amy + machine_learning   1264

We are standardizing OpenAI’s deep learning framework on PyTorch. In the past, we implemented projects in many frameworks depending on their relative strengths. We’ve now chosen to standardize to make it easier for our team to create and share optimized implementations of our models.
machine_learning  PyTorch 
17 days ago by amy
An algorithm that learns through rewards may show how our brain does too - MIT Technology Review
By optimizing reinforcement-learning algorithms, DeepMind uncovered new details about how dopamine helps the brain learn.
machine_learning  neuroscience 
29 days ago by amy
An Adversarial Approach for the Robust Classification of Pneumonia from Chest Radiographs
While deep learning has shown promise in the domain of disease
classification from medical images, models based on state-of-the-art
convolutional neural network architectures often exhibit performance loss due to dataset shift. Models trained using data from one
hospital system achieve high predictive performance when tested
on data from the same hospital, but perform significantly worse
when they are tested in different hospital systems. Furthermore,
even within a given hospital system, deep learning models have
been shown to depend on hospital- and patient-level confounders
rather than meaningful pathology to make classifications. In order
for these models to be safely deployed, we would like to ensure that
they do not use confounding variables to make their classification,
and that they will work well even when tested on images from
hospitals that were not included in the training data. We attempt
to address this problem in the context of pneumonia classification
from chest radiographs. We propose an approach based on adversarial optimization, which allows us to learn more robust models that
do not depend on confounders. Specifically, we demonstrate improved out-of-hospital generalization performance of a pneumonia
classifier by training a model that is invariant to the view position
of chest radiographs (anterior-posterior vs. posterior-anterior). Our
approach leads to better predictive performance on external hospital data than both a standard baseline and previously proposed
methods to handle confounding, and also suggests a method for
identifying models that may rely on confounders.
machine_learning  bias 
4 weeks ago by amy
AI NEXTCon 2020 - Seattle
Serverless Machine Learning with TensorFlow 2.0
events  moi  machine_learning  TensorFlow 
4 weeks ago by amy
Metric Reporting Python Package for CloudML Hypertune
machine_learning  gcp  cmle 
5 weeks ago by amy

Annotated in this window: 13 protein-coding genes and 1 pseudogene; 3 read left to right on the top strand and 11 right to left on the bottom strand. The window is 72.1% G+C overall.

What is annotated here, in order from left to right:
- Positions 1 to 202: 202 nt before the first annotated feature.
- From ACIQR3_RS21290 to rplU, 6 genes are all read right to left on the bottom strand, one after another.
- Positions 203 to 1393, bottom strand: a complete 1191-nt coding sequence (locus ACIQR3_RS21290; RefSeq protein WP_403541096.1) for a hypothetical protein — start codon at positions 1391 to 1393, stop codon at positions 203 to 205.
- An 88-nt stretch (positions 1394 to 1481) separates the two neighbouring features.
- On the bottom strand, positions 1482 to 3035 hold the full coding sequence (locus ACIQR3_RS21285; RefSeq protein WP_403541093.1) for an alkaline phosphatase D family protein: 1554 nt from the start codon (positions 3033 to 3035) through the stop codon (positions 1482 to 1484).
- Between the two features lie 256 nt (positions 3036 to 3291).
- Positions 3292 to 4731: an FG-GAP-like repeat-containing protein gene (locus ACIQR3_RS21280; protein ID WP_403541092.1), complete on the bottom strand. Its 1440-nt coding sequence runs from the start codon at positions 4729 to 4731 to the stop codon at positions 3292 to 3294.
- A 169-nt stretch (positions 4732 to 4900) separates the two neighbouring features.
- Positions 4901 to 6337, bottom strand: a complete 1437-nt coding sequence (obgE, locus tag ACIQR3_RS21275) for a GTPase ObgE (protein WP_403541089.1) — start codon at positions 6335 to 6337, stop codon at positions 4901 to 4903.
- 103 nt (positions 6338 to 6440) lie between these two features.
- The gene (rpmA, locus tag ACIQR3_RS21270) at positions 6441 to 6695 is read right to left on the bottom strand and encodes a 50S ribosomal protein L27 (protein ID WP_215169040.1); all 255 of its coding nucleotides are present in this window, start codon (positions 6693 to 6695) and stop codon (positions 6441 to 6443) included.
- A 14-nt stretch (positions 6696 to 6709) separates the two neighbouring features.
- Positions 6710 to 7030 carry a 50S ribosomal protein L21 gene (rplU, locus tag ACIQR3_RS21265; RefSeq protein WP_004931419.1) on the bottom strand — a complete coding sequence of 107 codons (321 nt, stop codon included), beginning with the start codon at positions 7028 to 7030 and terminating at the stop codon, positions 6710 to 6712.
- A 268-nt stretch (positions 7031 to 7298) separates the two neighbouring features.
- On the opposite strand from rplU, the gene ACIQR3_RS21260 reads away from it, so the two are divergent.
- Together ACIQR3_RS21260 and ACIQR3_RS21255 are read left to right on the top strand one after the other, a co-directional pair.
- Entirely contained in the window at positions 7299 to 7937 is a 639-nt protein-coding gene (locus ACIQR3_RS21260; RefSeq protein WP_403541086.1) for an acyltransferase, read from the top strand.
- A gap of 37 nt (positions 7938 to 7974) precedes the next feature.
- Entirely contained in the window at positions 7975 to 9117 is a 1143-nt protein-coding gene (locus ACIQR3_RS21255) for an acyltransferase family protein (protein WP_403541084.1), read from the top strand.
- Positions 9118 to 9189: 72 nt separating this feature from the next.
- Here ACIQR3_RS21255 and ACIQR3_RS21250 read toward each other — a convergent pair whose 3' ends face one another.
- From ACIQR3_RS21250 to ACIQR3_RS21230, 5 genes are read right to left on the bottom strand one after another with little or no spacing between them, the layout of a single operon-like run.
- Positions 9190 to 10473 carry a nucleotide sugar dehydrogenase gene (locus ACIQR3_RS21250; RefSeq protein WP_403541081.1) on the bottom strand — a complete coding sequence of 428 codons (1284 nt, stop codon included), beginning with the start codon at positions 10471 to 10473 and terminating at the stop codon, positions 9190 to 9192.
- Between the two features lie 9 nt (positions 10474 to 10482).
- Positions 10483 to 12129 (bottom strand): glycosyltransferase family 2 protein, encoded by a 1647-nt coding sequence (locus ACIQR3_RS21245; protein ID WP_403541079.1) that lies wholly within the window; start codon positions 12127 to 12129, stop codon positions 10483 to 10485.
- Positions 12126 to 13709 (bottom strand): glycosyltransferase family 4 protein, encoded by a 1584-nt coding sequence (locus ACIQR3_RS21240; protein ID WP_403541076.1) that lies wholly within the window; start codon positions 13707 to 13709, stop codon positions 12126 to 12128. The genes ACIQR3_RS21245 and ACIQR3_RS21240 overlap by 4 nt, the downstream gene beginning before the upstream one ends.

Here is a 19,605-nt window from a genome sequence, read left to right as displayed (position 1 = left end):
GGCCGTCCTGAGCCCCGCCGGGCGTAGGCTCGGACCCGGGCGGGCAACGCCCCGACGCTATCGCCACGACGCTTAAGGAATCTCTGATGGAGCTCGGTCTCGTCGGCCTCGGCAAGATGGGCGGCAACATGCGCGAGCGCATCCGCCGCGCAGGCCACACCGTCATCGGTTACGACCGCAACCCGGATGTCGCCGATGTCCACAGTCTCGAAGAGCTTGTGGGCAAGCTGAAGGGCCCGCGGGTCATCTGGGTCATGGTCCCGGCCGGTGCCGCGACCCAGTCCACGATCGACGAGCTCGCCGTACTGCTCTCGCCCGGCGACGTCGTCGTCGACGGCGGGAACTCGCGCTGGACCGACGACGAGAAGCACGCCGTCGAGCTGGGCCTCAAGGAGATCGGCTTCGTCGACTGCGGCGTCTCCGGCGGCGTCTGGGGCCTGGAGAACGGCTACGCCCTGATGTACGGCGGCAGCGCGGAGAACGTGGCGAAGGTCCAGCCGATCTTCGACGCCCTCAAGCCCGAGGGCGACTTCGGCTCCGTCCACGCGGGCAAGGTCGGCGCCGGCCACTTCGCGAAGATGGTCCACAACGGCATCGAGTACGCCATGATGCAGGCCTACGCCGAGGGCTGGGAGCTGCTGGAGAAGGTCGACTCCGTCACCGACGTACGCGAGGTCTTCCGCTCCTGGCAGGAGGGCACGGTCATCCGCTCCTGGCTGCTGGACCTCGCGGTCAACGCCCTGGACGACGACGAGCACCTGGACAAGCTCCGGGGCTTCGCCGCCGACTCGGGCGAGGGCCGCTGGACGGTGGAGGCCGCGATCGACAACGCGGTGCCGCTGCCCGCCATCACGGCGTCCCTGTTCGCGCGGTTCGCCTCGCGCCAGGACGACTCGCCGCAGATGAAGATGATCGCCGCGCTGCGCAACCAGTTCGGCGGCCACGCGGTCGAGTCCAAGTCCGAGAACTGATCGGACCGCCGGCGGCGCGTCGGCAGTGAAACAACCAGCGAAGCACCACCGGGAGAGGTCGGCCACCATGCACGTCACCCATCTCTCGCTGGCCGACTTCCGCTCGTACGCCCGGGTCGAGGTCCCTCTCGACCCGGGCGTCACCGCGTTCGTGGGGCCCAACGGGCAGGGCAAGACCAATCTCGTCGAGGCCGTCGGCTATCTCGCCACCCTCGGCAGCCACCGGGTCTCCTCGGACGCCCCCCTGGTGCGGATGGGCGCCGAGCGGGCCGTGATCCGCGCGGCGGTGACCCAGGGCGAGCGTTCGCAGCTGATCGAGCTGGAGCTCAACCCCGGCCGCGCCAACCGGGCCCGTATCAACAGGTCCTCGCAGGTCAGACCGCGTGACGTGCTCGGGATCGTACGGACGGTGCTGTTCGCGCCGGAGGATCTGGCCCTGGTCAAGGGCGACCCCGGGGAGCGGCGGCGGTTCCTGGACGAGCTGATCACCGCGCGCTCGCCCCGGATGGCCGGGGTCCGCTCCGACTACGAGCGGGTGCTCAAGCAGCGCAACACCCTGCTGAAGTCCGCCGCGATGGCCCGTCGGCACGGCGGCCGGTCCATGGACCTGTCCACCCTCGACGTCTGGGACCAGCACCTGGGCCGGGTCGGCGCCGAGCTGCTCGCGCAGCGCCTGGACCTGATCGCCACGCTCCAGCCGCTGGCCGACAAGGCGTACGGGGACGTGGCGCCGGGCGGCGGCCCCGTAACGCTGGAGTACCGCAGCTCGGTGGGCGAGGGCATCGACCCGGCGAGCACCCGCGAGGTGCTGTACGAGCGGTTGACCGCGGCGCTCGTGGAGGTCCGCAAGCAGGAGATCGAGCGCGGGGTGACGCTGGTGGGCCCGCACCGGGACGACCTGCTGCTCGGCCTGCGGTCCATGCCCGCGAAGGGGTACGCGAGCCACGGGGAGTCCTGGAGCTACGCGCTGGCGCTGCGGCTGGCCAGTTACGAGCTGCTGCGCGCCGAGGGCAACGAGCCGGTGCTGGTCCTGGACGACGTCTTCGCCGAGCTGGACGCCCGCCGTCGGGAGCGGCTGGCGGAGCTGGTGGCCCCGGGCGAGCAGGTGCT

This repo manages a set of labs designed to demonstrate best practices and patterns for implementing and operationalizing production grade ML workflows on Google Cloud Platform.

With a few exceptions the labs are self-contained - they don't rely on other labs. The goal is to create a portoflio of labs that can be utilized in development and delivery of scenario specific demos and workshops.
machine_learning  kubeflow  ml_ops 
5 weeks ago by amy
Advances and Open Problems in Federated Learning
Federated learning (FL) is a machine learning setting where many clients (e.g. mobile devices or
whole organizations) collaboratively train a model under the orchestration of a central server (e.g. service
provider), while keeping the training data decentralized. FL embodies the principles of focused data
collection and minimization, and can mitigate many of the systemic privacy risks and costs resulting
from traditional, centralized machine learning and data science approaches. Motivated by the explosive
growth in FL research, this paper discusses recent advances and presents an extensive collection of open
problems and challenges.
5 weeks ago by amy
To Balance or Not to Balance: An Embarrassingly Simple Approach for Learning with Long-Tailed Distributions
Real-world visual data often exhibits a long-tailed distribution, where some “head” classes have a large number of samples, yet only a few samples are available for
the “tail” classes. Such imbalanced distribution causes a
great challenge for learning a deep neural network, which
can be boiled down into a dilemma: on the one hand, we
prefer to increase the exposure of the tail class samples to
avoid the excessive dominance of head classes in the classifier training. On the other hand, oversampling tail classes
makes the network prone to over-fitting, since the head class
samples are often consequently under-represented. To resolve this dilemma, in this paper, we propose an embarrassingly simple-yet-effective approach. The key idea is to
split a network into a classifier part and a feature extractor
part, and then employ different training strategies for each
part. Specifically, to promote the awareness of tail-classes,
a class-balanced sampling scheme is utilised for training
both the classifier and the feature extractor. For the feature extractor, we also introduce an auxiliary training task,
which is to train a classifier under the regular random sampling scheme. In this way, the feature extractor is jointly
trained from both sampling strategies and thus can take advantage of all training data and avoid the over-fitting issue. Apart from this basic auxiliary task, we further explore
the benefit of using self-supervised learning as the auxiliary task. Without using any bells and whistles, our model
achieves superior performance over the state-of-the-art solutions.
machine_learning  bias 
8 weeks ago by amy
Open source NLU and NLP tool for natural language understanding - formerly Rasa NLU - Rasa
Open source language understanding for conversational bots and assistants (formerly Rasa NLU)
nlp  machine_learning 
8 weeks ago by amy
SeldonIO/mlgraph: Machine Learning Inference Graph Spec
MLGraph defines a graph of machine learning components. The goal is to provide a simple machine learning focused specification for defining:

Easy model Experimentation and AB tests
Advanced routing with Multi-Armed Bandits
Ensembling of models
Explanations, Outlier Detection, Skew and Bias detection
Builds upon KFServing and other ML Serving Components
Flexible graph nodes:
References or inline specs
Custom user provided components *Auto-validation of graph
machine_learning  kubeflow  seldon 
10 weeks ago by amy
pipelines/TFX_pipeline.ipynb at master · kubeflow/pipelines
TFX Components
This notebook shows how to create pipeline that uses TFX components:

kubeflow  machine_learning  tfx 
10 weeks ago by amy
[1811.10959] Dataset Distillation